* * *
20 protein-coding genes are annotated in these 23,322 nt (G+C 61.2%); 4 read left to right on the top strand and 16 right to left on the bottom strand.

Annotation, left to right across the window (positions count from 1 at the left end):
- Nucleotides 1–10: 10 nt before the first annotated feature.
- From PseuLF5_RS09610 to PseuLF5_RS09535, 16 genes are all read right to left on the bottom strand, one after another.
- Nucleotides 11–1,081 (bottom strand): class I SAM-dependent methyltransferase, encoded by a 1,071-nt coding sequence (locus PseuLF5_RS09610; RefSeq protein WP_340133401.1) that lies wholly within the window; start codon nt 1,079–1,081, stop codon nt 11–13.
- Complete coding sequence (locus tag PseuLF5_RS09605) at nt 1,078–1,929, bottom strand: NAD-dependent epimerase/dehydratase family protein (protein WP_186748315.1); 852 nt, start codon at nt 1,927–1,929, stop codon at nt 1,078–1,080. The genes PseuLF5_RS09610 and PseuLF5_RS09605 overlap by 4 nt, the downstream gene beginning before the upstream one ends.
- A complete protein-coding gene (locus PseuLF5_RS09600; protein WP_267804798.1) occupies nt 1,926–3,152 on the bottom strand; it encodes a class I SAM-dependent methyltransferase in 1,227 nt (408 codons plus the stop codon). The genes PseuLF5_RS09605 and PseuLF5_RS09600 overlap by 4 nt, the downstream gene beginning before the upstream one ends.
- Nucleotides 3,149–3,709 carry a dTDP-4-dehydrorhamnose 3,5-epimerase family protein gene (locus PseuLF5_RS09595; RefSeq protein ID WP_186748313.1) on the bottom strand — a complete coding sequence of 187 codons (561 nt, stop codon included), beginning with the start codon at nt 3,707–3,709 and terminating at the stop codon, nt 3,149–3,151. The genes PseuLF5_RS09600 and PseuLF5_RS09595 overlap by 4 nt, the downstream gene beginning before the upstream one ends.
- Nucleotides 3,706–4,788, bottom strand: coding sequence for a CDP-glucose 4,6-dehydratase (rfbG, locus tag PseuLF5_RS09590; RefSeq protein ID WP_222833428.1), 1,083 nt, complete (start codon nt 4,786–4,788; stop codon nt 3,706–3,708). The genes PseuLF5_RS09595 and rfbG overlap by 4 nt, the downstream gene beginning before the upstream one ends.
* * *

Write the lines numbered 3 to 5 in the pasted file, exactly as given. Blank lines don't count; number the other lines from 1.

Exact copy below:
- Nucleotides 1–10: 10 nt before the first annotated feature.
- From PseuLF5_RS09610 to PseuLF5_RS09535, 16 genes are all read right to left on the bottom strand, one after another.
- Nucleotides 11–1,081 (bottom strand): class I SAM-dependent methyltransferase, encoded by a 1,071-nt coding sequence (locus PseuLF5_RS09610; RefSeq protein WP_340133401.1) that lies wholly within the window; start codon nt 1,079–1,081, stop codon nt 11–13.